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Tickets are $15 in advance, $20 day of show (including all service charges). Tickets are also available through Hold My Ticket (112 2nd St SW), 505-886-1251, Monday to Friday 9 AM - 6 PM, Sat & Sun 11 AM - 6 PM. 21 and over unless accompanied by parent or legal guardian. Limited seating available.
The Cooperage is a full service restaurant/nightclub specializing in steak & seafood, with a large salad bar, good desserts and a full bar.
Making Movies [website | Amazon.com] thought for a while that their new album I Am Another You was cursed. Finishing the 20-track record got so complicated that supernatural interference started to seem like a legitimate possibility to the Kansas City rock 'n' roll band—and no wonder.
Produced by Steve Berlin of Los Lobos, with guest appearances from Hurray for the Riff Raff and members of Tennis and Ozomatli, I Am Another You is the group's second LP. It's a bold mix of sounds: psychedelia, experimental rock, son cubano, cumbia and various rhythms descended from Yoruba music, an African tradition that slaves carried to the New World as part of religious rites that evolved into Santería. Clearly, Making Movies was messing with some powerful juju.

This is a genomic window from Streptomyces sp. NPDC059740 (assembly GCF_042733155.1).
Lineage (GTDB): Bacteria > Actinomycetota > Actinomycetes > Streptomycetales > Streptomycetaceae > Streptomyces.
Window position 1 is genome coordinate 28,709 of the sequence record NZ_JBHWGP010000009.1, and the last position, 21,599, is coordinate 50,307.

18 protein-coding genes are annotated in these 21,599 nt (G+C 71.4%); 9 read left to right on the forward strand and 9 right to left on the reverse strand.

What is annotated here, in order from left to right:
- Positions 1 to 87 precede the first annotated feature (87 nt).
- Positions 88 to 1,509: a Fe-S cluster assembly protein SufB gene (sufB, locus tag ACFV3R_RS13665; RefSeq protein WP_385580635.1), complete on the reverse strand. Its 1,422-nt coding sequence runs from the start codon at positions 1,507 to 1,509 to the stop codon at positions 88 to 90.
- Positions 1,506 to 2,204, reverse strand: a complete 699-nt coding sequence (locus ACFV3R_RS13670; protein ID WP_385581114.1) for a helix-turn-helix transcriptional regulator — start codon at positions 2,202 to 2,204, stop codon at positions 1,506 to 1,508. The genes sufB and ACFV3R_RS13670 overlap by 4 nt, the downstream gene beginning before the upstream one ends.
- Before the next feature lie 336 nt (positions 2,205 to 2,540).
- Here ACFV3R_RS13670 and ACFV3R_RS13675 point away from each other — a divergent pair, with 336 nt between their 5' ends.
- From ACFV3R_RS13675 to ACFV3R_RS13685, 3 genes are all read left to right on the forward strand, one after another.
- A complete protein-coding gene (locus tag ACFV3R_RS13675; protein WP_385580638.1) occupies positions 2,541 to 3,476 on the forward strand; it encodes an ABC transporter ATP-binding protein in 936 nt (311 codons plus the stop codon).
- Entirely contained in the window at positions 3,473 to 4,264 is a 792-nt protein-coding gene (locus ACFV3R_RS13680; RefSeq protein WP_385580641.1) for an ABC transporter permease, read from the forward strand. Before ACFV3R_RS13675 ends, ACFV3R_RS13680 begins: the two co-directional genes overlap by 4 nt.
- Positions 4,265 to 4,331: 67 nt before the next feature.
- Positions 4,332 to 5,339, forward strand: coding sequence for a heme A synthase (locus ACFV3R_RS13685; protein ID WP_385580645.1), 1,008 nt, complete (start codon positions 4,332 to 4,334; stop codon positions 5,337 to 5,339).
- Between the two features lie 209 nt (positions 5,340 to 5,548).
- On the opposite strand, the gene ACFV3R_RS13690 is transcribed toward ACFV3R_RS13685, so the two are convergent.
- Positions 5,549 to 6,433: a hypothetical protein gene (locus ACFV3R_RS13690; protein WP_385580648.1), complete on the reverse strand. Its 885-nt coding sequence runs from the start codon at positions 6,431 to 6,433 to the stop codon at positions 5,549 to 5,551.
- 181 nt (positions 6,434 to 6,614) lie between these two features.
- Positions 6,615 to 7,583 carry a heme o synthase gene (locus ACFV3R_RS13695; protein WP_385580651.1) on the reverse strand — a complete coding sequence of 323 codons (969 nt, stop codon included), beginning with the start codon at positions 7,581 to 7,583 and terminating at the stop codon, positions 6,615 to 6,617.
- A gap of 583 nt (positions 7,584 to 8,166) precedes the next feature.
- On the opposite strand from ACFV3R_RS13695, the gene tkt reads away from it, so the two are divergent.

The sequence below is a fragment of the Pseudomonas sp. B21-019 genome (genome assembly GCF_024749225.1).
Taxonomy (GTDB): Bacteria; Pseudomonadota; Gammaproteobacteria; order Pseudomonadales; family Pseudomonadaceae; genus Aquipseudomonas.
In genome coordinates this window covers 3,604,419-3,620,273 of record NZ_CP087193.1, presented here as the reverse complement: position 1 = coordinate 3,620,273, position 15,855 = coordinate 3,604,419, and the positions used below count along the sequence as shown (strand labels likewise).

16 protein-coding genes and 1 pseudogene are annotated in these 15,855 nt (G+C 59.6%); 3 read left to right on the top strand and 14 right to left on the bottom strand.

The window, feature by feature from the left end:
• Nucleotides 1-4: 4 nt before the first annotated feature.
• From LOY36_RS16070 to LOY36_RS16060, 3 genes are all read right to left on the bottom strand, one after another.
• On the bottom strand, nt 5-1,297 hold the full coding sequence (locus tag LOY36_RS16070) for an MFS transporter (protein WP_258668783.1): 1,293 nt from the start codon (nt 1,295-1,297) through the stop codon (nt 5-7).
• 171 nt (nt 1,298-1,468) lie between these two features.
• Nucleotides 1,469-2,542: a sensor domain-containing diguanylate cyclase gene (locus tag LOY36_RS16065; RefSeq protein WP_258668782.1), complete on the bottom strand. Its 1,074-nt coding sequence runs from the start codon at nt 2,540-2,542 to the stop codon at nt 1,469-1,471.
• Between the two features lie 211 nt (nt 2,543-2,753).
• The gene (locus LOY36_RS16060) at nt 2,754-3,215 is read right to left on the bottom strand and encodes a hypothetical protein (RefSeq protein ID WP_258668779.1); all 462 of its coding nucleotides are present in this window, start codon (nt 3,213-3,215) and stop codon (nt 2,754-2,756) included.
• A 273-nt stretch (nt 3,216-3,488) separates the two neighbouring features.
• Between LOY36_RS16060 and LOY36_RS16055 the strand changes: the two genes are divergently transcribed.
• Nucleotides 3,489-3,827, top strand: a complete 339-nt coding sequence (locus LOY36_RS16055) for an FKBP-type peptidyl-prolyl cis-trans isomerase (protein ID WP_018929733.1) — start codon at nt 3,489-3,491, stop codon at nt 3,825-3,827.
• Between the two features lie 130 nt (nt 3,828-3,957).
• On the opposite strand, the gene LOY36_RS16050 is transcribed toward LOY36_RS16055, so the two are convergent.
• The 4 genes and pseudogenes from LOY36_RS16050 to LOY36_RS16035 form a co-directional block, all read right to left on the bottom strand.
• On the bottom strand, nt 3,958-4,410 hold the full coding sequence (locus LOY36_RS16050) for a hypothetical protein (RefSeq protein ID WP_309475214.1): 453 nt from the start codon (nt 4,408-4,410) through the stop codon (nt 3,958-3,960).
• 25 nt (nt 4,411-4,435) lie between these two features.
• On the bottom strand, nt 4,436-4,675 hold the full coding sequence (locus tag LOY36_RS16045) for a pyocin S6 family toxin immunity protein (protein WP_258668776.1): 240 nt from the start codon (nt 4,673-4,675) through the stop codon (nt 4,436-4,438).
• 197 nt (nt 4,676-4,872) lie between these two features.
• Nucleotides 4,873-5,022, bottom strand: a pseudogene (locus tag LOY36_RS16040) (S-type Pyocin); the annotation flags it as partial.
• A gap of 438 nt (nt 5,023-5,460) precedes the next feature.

"We wondered if maybe we were trying to go too deep into these rhythms, like we weren't qualified to be playing them," says singer and guitarist Enrique Chi, who founded Making Movies with his brother Diego. Another pair of brothers, Juan-Carlos and Andres Chaurand, round out the band on percussion and drums, respectively.
Forbidden rhythms aren't the only spiritual theme at work on I Am Another You. The album tells the story, in English and Spanish, of three young men suffering through separate life crises. Though one is from Venezuela, one is from Mexico and one is from the Midwest, the parallel challenges they face soon show them to be the same person. Their common experiences evoke the Mayan phrase "In Lak'Ech Ala K'In," which translates as "I am another you, you are another me."
His characters' struggles and a long stretch on tour prompted Enrique to think about his own family's history of migration, so much so that he narrates the album in the voice of his grandfather, Dante, a Panamanian adventurer and world traveler. "I felt like I was writing these songs from his perspective, as an old man looking at the world today," Chi says. "The goal was to capture this ancestral spirit that was already inside of me and let that speak, and at times we weren't sure what spirit we had summoned."
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